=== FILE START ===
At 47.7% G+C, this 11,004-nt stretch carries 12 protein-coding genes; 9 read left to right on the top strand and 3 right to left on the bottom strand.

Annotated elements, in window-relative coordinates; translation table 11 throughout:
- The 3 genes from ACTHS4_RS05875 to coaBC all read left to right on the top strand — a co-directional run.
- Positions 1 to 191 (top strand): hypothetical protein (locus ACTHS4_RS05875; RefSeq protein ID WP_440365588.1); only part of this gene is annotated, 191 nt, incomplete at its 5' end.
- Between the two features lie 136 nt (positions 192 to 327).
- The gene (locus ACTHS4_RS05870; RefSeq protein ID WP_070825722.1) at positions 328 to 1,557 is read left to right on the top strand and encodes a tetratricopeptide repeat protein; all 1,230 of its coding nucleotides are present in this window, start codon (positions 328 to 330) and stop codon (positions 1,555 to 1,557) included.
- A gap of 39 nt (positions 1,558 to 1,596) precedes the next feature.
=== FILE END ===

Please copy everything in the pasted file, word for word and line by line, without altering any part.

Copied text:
At 47.7% G+C, this 11,004-nt stretch carries 12 protein-coding genes; 9 read left to right on the top strand and 3 right to left on the bottom strand.

Annotated elements, in window-relative coordinates; translation table 11 throughout:
- The 3 genes from ACTHS4_RS05875 to coaBC all read left to right on the top strand — a co-directional run.
- Positions 1 to 191 (top strand): hypothetical protein (locus ACTHS4_RS05875; RefSeq protein ID WP_440365588.1); only part of this gene is annotated, 191 nt, incomplete at its 5' end.
- Between the two features lie 136 nt (positions 192 to 327).
- The gene (locus ACTHS4_RS05870; RefSeq protein ID WP_070825722.1) at positions 328 to 1,557 is read left to right on the top strand and encodes a tetratricopeptide repeat protein; all 1,230 of its coding nucleotides are present in this window, start codon (positions 328 to 330) and stop codon (positions 1,555 to 1,557) included.
- A gap of 39 nt (positions 1,558 to 1,596) precedes the next feature.